At midnight on Wednesday, in an unsigned 5–4 decision, the Supreme Court effectively overturned Roe v. Wade. The five most conservative Republican-appointed justices refused to block Texas’ abortion ban, which allows anyone to sue any individual who “aids or abets” an abortion after six weeks, which is when the vast majority of operations occur. There is no exception for rape or incest. The decision renders almost all abortions in Texas illegal for the first time since 1973. Although the majority did not say these words exactly, the upshot of Wednesday’s decision is undeniable: The Supreme Court has abandoned the constitutional right to abortion. Roe is no longer good law.
Texas’ ban, known as SB 8, constitutes a uniquely insidious workaround to Roe. It outlaws abortion after six weeks but does not call on state officials to enforce its restrictions.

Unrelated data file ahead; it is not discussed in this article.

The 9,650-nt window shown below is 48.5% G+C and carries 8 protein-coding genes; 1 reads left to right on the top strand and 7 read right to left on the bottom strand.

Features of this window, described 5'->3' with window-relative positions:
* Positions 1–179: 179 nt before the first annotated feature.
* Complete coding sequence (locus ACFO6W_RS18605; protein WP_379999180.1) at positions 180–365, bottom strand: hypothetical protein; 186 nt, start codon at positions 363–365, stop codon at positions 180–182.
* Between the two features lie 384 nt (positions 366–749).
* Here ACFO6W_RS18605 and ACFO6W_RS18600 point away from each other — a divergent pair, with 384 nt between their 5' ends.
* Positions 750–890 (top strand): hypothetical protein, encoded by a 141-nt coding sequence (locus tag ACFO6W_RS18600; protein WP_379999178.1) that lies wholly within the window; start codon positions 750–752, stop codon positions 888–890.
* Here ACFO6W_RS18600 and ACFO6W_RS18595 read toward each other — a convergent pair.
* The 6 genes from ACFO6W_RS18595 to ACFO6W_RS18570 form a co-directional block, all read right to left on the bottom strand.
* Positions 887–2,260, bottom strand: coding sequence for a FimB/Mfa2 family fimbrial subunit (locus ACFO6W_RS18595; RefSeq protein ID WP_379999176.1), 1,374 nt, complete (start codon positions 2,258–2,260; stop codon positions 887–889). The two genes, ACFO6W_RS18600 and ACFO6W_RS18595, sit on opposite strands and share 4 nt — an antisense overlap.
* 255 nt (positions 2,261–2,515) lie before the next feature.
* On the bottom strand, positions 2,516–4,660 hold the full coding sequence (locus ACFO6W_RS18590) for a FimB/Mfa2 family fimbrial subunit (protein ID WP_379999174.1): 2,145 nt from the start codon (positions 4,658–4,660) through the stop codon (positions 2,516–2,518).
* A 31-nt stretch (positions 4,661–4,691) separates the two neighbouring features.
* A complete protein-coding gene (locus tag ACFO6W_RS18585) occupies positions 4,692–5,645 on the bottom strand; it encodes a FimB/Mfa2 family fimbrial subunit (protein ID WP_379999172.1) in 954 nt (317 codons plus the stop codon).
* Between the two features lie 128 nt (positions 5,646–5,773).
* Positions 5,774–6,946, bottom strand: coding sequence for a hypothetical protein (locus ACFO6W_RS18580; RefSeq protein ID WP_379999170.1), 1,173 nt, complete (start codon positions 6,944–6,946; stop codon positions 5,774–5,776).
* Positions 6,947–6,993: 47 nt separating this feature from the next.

Instead, as Justice Sonia Sotomayor wrote in dissent, the law “deputized the State’s citizens as bounty hunters, offering them cash prizes for civilly prosecuting their neighbors’ medical procedures.” Random strangers can sue any “abettor” to an abortion anywhere in Texas and collect a minimum of $10,000, plus attorneys’ fees. The act’s language is incredibly broad, encompassing any friend, family member, clergy member, or counselor who facilitates the abortion in any way. Every employee of an abortion clinic, from front desk staff to doctors, is liable as well. And when an individual successfully sues an abortion provider, the court must permanently shut it down.